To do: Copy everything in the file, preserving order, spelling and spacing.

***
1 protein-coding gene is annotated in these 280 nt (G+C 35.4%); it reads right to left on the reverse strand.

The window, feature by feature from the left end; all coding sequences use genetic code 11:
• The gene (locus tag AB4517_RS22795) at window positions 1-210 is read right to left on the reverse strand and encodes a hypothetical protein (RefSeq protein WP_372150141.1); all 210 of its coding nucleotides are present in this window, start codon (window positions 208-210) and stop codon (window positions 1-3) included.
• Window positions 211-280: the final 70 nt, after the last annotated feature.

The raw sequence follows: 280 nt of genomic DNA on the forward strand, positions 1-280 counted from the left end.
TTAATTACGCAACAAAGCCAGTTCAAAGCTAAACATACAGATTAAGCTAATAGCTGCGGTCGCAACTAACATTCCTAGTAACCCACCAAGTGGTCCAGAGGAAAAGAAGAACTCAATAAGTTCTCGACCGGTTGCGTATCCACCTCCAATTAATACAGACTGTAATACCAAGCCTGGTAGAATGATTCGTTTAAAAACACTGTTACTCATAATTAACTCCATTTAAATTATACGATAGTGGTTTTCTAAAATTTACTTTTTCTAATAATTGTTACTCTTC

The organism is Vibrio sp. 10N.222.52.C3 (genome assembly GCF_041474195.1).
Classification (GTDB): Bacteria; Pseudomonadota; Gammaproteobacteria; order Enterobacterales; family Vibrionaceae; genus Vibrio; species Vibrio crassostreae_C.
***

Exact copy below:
1 protein-coding gene is annotated in these 280 nt (G+C 35.4%); it reads right to left on the reverse strand.

The window, feature by feature from the left end; all coding sequences use genetic code 11:
• The gene (locus tag AB4517_RS22795) at window positions 1-210 is read right to left on the reverse strand and encodes a hypothetical protein (RefSeq protein WP_372150141.1); all 210 of its coding nucleotides are present in this window, start codon (window positions 208-210) and stop codon (window positions 1-3) included.
• Window positions 211-280: the final 70 nt, after the last annotated feature.

The raw sequence follows: 280 nt of genomic DNA on the forward strand, positions 1-280 counted from the left end.
TTAATTACGCAACAAAGCCAGTTCAAAGCTAAACATACAGATTAAGCTAATAGCTGCGGTCGCAACTAACATTCCTAGTAACCCACCAAGTGGTCCAGAGGAAAAGAAGAACTCAATAAGTTCTCGACCGGTTGCGTATCCACCTCCAATTAATACAGACTGTAATACCAAGCCTGGTAGAATGATTCGTTTAAAAACACTGTTACTCATAATTAACTCCATTTAAATTATACGATAGTGGTTTTCTAAAATTTACTTTTTCTAATAATTGTTACTCTTC

The organism is Vibrio sp. 10N.222.52.C3 (genome assembly GCF_041474195.1).
Classification (GTDB): Bacteria; Pseudomonadota; Gammaproteobacteria; order Enterobacterales; family Vibrionaceae; genus Vibrio; species Vibrio crassostreae_C.